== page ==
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Critics miss point in GST and rates debate

Friday, 23 July, 2004

Critics miss point in GST and rates debate

Critics of United Future's proposal to remove GST on rates have missed the point, according to the party's revenue spokesperson Gordon Copeland.

"The point is that GST should never have been applied to rates in the first place because it is a tax on a tax.

"On the very day my bill to remove GST on rates was drawn from the ballot, as Deputy Chair of Parliament's Finance and Expenditure Committee I was meeting with the Australian Parliament's Committee on Economics, Finance And Public Administration and we were talking about taxes and rates. I asked whether GST was applied to rates in Australia and quickly received the answer "No - because that would amount to a tax on a tax."

"That is the simple point at issue here. If anyone wants to argue that rates are not a tax I say let them speak to, for example, the elderly woman in Takapuna who although housebound faces an annual tax bill of more that $6,000.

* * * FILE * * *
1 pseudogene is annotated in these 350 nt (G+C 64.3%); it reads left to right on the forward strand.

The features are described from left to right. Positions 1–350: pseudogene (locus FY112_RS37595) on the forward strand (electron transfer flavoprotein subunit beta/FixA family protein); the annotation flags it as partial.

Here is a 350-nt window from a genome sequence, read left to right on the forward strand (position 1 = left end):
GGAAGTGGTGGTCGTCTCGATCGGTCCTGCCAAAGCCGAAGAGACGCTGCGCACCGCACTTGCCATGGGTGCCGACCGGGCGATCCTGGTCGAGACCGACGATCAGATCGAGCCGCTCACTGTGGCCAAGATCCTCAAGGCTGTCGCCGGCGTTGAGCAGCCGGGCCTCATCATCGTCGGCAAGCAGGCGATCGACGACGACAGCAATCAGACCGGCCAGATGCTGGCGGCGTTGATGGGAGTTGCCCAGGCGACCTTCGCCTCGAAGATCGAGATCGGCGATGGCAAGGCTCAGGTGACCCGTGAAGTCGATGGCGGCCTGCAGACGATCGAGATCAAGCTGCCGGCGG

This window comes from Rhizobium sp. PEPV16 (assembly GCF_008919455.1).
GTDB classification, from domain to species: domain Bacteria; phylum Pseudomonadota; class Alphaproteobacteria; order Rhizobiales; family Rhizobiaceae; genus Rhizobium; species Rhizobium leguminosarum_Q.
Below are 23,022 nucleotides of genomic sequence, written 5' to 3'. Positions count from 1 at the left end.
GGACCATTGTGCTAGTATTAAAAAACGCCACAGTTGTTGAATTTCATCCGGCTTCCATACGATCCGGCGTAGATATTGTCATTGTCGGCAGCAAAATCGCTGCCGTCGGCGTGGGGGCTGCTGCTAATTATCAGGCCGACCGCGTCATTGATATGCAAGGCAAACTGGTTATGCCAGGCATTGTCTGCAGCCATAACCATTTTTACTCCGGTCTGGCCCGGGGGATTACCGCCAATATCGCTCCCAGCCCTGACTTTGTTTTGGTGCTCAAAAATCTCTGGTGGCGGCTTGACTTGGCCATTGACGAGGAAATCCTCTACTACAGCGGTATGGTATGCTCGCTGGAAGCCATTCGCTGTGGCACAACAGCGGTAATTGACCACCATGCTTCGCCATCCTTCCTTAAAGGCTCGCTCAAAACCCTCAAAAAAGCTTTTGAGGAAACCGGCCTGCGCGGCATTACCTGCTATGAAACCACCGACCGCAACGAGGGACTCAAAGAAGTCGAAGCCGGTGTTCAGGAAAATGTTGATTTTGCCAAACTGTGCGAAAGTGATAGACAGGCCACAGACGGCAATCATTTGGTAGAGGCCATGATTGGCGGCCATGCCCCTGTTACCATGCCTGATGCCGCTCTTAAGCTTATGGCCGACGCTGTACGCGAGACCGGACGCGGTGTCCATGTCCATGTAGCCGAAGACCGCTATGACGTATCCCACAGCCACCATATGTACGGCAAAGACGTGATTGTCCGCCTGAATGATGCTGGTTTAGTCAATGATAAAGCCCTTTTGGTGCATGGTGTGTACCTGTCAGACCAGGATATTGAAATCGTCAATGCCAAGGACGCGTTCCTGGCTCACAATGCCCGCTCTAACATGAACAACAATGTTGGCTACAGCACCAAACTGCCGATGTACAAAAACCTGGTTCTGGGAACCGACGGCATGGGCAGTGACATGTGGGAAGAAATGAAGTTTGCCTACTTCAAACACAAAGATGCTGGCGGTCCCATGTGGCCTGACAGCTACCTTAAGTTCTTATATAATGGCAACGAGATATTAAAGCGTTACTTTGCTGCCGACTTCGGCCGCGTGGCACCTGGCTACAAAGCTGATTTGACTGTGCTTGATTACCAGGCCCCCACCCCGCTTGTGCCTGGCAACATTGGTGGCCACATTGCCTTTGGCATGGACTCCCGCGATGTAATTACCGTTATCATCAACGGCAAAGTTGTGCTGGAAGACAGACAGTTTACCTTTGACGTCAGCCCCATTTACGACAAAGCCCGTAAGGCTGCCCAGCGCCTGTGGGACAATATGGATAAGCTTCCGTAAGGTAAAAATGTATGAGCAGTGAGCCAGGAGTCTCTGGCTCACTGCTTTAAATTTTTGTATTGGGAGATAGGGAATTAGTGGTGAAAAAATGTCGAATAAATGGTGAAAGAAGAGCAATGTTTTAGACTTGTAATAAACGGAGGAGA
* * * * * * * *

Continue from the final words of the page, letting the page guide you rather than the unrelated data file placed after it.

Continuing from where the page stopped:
"Let them speak to the business community in New Zealand who are very concerned that they are bearing a disproportionate share of rates.

"Let them speak to farmers round the country who say that their rates are manifestly excessive.

"In all of these circumstances those involved are saying that their rates bear no relation whatever to the services provided to them by the local authorities. In other words, they are a tax.

"It is incumbent therefore on the opponents of my bill to come with an argument as to why central government should levy a tax (the GST) on a tax (rates) levied by local authorities. They won't be able to do that because clearly this is wrong in principle as has been recognised, not only by the Australians but also by the Canadians. There is no way you can justify the unjustifiable."


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